{ "cells": [ { "cell_type": "code", "execution_count": null, "metadata": {}, "outputs": [], "source": [ "# this notebook requires the specific packages. Run this cell to automatically install them.\n", "!pip install pandas" ] }, { "attachments": {}, "cell_type": "markdown", "metadata": {}, "source": [ "# TD / TP 2" ] }, { "attachments": {}, "cell_type": "markdown", "metadata": {}, "source": [ "## First Exercice: Numerical interval patterns\n", "\n", "Itemset mining handles datasets with only categorical variables (boolean dataset). However, some dataset can contain numerical variables. The objective of this first part is to define a new domain of patterns for numerical attributes.\n", "\n", "Let's first illustrate the type of dataset we consider in this exercice. The table below illustrates a dataset that has three numerical attributes $m_1$, $m_2$ and $m_3$. The dataset contains 6 examples. There is no missing values. Without loss of generality we assume that all attributes are real valued.\n", "\n", "
\n", "\n", "| Id | $m_1$ | $m_2$ | $m_3$ | \n", "|----|---|---|---|\n", "| 1 | 0.7 | 0.5 | 10.5 |\n", "| 2 | 0.2 | 3.5 | 20.3 |\n", "| 3 | 0.4 | 0.6 | 14.7 |\n", "| 4 | 0.2 | 2.5 | 15.89 |\n", "| 5 | 0.6 | 6.5 | 23.5 |\n", "| 6 | 0.5 | 7.4 | 10.4 |\n", "\n", "
\n", "\n", "An *interval pattern* is a multidimensional closed interval (same number of dimension as the number of attributes). An interval pattern matches an example of the dataset is each value of the example belongs to the closed interval (at the corresponding dimension). \n", "For instance, $p=([0.1,0.3],[1.0,4.0],[10.0,30.0])$ is an *interval pattern* that matches the examples 2 and 5.\n", "\n", "A *minimal interval pattern* is an interval pattern whose intervals are the smallest to cover a given set of transactions. For instance, $p=([0.1,0.3],[1.0,4.0],[10.0,30.0])$ covers the transactions $\\{2,4\\}$ but is not minimal. $p=([0.2,0.2],[2.5,3.5],[15.89,20.3])$ is a minimal interval pattern that covers the same transactions. \n", "\n", "**Q1.** List all the minimal interval patterns that matches at least $4$ examples of the dataset.\n", "
\n", "\n", "Given a set of attributes $M = \\{m_i\\}_{i\\in[|M|]}$, a dataset is a collection of examples $(\\bm{x}^i)_i$ where $\\bm{x}^i=(x^i_1,\\dots, x^i_{|M|}) \\in \\mathbb{R}^{|M|}$ is a tuple. An interval pattern of dimension $M$ is denoted $p=([l_i,u_i])_{i\\in[|M|]}$ where $l_i, u_i \\in \\bar{\\mathbb{R}}$.\n", "\n", "**Q2.** Define the relation $\\sqsubseteq$ of containment of a pattern $p$ in an example $\\bm{x}$.\n", "\n", "**Q3.** Define the notion of support for the domain of interval patterns of dimension $M$\n", "\n", "**Q4.** Proposed an definition of a partial order $\\triangleleft$ on the set of the interval patterns of dimension $M$ such that the support measure is anti-monotonic w.r.t. this order.\n", "\n", "\n", "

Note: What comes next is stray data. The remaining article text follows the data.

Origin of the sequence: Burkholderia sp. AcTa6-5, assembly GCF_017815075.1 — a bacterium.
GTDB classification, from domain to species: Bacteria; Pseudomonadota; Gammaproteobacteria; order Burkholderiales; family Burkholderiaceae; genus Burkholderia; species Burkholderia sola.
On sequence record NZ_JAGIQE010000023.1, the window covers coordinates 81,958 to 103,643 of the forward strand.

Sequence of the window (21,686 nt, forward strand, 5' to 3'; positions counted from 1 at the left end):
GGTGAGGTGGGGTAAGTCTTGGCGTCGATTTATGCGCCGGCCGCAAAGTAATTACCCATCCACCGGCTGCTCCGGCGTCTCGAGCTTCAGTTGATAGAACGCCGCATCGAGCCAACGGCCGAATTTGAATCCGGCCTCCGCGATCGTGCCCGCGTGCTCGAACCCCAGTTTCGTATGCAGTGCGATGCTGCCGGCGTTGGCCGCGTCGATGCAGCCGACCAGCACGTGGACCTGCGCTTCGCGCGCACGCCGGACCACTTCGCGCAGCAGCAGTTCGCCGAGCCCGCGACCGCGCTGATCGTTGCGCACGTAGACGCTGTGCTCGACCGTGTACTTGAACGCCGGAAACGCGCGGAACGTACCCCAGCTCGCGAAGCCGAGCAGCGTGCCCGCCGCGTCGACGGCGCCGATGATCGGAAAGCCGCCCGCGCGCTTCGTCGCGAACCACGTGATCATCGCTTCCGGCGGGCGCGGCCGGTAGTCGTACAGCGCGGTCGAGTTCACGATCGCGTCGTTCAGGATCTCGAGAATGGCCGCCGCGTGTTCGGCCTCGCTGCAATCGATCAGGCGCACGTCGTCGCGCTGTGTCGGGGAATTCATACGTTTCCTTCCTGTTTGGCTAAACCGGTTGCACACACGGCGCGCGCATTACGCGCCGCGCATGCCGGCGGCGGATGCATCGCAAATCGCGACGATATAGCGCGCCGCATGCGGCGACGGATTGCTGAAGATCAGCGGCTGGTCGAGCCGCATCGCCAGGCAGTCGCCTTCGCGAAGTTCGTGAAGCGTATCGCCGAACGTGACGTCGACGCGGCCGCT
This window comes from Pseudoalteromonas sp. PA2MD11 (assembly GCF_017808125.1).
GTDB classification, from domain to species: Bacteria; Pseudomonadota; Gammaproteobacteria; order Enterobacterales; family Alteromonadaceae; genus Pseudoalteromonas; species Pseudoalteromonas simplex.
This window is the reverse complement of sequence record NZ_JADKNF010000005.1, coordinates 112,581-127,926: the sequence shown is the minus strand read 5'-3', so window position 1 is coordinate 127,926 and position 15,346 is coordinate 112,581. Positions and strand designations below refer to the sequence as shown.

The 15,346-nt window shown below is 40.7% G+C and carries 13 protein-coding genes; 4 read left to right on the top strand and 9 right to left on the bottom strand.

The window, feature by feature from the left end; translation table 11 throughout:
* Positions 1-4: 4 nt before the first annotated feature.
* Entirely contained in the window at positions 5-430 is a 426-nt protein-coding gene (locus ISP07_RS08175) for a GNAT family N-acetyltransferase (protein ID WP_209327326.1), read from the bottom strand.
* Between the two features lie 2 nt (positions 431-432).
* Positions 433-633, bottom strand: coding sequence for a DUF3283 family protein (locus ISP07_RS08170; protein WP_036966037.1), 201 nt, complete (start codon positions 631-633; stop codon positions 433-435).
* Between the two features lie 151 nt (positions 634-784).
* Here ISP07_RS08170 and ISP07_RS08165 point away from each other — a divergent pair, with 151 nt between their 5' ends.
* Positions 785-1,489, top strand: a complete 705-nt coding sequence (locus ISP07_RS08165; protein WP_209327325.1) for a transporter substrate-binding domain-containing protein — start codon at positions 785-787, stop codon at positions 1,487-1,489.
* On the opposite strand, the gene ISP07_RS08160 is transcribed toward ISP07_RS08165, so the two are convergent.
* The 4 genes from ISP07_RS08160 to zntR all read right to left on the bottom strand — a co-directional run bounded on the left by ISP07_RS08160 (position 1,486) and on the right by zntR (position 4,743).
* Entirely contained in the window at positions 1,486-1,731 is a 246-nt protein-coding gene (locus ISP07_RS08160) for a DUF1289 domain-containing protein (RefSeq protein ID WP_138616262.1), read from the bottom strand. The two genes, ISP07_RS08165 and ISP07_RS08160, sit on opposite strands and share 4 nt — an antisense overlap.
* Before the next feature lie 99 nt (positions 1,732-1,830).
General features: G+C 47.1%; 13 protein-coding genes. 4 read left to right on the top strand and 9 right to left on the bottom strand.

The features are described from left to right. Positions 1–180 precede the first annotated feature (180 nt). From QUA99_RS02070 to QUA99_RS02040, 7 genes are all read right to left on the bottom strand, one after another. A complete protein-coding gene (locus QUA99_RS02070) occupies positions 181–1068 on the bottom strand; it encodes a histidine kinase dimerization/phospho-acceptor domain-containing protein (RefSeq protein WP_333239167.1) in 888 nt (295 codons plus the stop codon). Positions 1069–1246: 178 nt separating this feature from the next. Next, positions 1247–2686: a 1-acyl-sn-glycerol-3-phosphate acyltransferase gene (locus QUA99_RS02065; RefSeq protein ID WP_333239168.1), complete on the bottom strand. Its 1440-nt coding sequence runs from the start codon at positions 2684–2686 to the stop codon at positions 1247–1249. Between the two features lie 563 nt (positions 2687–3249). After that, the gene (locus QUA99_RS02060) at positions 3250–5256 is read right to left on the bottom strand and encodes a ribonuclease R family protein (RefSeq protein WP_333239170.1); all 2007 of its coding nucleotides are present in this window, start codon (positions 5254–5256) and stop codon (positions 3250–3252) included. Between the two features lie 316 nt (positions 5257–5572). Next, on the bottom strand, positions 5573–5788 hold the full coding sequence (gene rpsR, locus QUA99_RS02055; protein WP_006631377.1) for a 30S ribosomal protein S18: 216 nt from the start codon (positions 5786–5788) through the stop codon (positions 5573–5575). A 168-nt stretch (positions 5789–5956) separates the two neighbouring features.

\n", "We now define a closure operator as follows:\n", "\n", "$cl(p) = \\left( \\left[ min(\\{ x_i \\mid \\bm{x}\\in \\mathcal{D} \\wedge p\\sqsubseteq\\bm{x}\\}), max(\\{ x_i \\mid \\bm{x}\\in \\mathcal{D} \\wedge p\\sqsubseteq\\bm{x}\\}) \\right] \\right)_{i\\in[|M|]}$\n", "\n", "**Q5.** What is $cl(p)$ when $p=([0.1,0.3],[1.0,4.0],[10.0,30.0])$? Comment?\n", "\n", " \n", "By construction, $cl(p)$ is the *smaller* interval patterns that matches the same examples as $p$. The pattern such that $p=cl(p)$ are called *closed patterns*.\n", "\n", "**Q6.** Illustrate a Hasse diagram of the closed interval patterns that match some examples in the dataset above (do at most two levels starting from the degenerated pattern $([-\\infty,+\\infty],[-\\infty,+\\infty],[-\\infty,+\\infty])$ ). \n", "Why do not draw the Hasse diagram of the whole interval patterns?\n", "\n", "\n", "**Q7.** We want to implement a Depth-First Search algorithm that extracts frequent closed interval patterns from a dataset (frequent = support above a threshold $\\sigma$). Propose the function that evaluates the support and extends a pattern $p$ to explore further the search space.\n", "" ] }, { "attachments": {}, "cell_type": "markdown", "metadata": {}, "source": [ "#### Implementation of frequent interval pattern extraction\n", "We now implement the algorithm. \n", "For sake of simplicity, you can implement a version of the algorithm specific to a dataset with 3 dimensions ... but it is not so complicated to generalize it." ] }, { "cell_type": "code", "execution_count": null, "metadata": {}, "outputs": [], "source": [ "dataset=[ (0.7, 0.5, 10.5), \n", " (0.2, 3.5, 20.3),\n", " (0.4, 0.6, 14.7),\n", " (0.2, 2.5, 15.89),\n", " (0.6, 6.5, 23.5),\n", " (0.5, 7.4, 10.4) ]" ] }, { "cell_type": "code", "execution_count": null, "metadata": {}, "outputs": [], "source": [ "def matches(x, p):\n", " \"\"\"\n", " x: example in dimension 1\n", " p: interval pattern\n", " \"\"\"\n", " \n", " return True" ] }, { "cell_type": "code", "execution_count": null, "metadata": {}, "outputs": [], "source": [ "#example of interval pattern in dimension 3\n", "# -> this is just a proposal for interval-pattern representation: if can change it, if you want\n", "p=([0.1,0.3],[1.0,4.0],[10.0,30.0])\n", "\n", "print(matches(dataset[2], p))\n", "print(matches(dataset[1], p))" ] }, { "cell_type": "code", "execution_count": null, "metadata": {}, "outputs": [], "source": [ "def support(dataset,p):\n", " \"\"\"Compute the support of pattern p in the dataset\"\"\"\n", " s=0\n", " \n", " return s\n", "\n", "# test\n", "support(dataset,p)" ] }, { "cell_type": "code", "execution_count": null, "metadata": {}, "outputs": [], "source": [ "#TODO ... depth first search algorithm" ] }, { "attachments": {}, "cell_type": "markdown", "metadata": {}, "source": [ "**Q8.** Assuming you implement a naive approach of the algorithm, what is the limit/default of the proposed algorithm?\n", "\n", "" ] }, { "attachments": {}, "cell_type": "markdown", "metadata": {}, "source": [ "#### Improved version\n", "\n", "In this improved version, we propose to tranverse the search space without redundancy. \n", "The problem we had in the former version is that there is not a unique path for reach a pattern of the search space.\n", "\n", "The solution we propose to avoid exploring twice the same interval pattern is is known as *lectic order*, that is to understand as an order on the possible actions (or \"generating the rightmost pattern\"). It is based on the definition of total order on the extentions alternatives. In this case, we assume that there is an order on the attributes $m_1<_a m_2<_a m_3$, and that the left change is *lower* than the right change.\n", "Then, \n", "\n", "In practice, this means that:\n", "1. after applying a change to the right boundary of an interval, then one cannot apply a change to the left boundary\n", "2. after applying a change to attribute $m$, one cannot apply a change to attribute $m'<_a m$.\n", "\n", "This rules induce a new partial order on the set of interval patterns. We denote $\\blacktriangleleft$ this order (note that it is a bit technical to formalize).\n", "\n", "\n", "**Q9.** Considering interval patterns in dimension 1 and the set of interval patterns $\\mathcal{P}=\\{[4,4], [4,5], [5,4], [4,6], [5,5]\\}$. Draw the Hasse diagram of $(\\mathcal{P},\\triangleleft)$ to represent the search paths used by the previous algorithm. Then, draw the Hasse diagram of $(\\mathcal{P},\\blacktriangleleft)$ and comment.\n", "\n", "**Q10.** Are all patterns accessible with it? (we do not ask for a formal proof)\n", "\n", "" ] }, { "attachments": {}, "cell_type": "markdown", "metadata": {}, "source": [ "**Q11.** (**) Propose an implementation with the new search space strategy and compare the number of output patterns \n" ] }, { "attachments": {}, "cell_type": "markdown", "metadata": {}, "source": [ "This exercice has been inspired by the work of M. Kaytoue et al:\n", "\n", "> Mehdi Kaytoue, Sergei O. Kuznetsov, and Amedeo Napoli. Revisiting numerical\n", "> pattern mining with formal concept analysis. In Proceedings of International Join\n", "> Conference on Artificial Intelligence (IJCAI), pages 1342–1347, 2011." ] }, { "attachments": {}, "cell_type": "markdown", "metadata": {}, "source": [ "## Second Exercice: SetChronicle mining\n", "\n", "This section introduces a new type of patterns we named *SetChronicles* that is dedicated to temporal sequences. The first objective of this algorithm is to design a new frequent pattern mining algorithm to extract SetChronicles from a collection of temporal sequences. The second objective is to apply this algorithm on the \n", "\n", "Let's start with some definitions. Let us first define a finite alphabet $(\\Sigma,<)$ equipped with a total order $<$.\n", "\n", "A **temporal sequence** of length $n$ over $\\Sigma$ is a finite sequence $\\rho = \\langle\n", "(\\sigma_1,\\tau_1), \\dots, (\\sigma_{n},\\tau_{n})\\rangle$ in $(\\Sigma\\times \\mathbb{R}_{\\geq 0})^{n}$ where for all \$1\\leq i Christophe Dousson and Thang Vu Duong, Discovering Chronicles with Numerical \n", "> Time Constraints from Alarm Logs for Monitoring Dynamic Systems, In Proceedings \n", "> of International Join Conference on Artificial Intelligence (IJCAI), \n", "> pages 620-626, 1999." ] }, { "cell_type": "markdown", "metadata": {}, "source": [] } ], "metadata": { "kernelspec": { "display_name": "Python 3", "language": "python", "name": "python3" }, "language_info": { "codemirror_mode": { "name": "ipython", "version": 3 }, "file_extension": ".py", "mimetype": "text/x-python", "name": "python", "nbconvert_exporter": "python", "pygments_lexer": "ipython3", "version": "3.10.6" }, "orig_nbformat": 4, "vscode": { "interpreter": { "hash": "e7370f93d1d0cde622a1f8e1c04877d8463912d04d973331ad4851f04de6915a" } } }, "nbformat": 4, "nbformat_minor": 2 }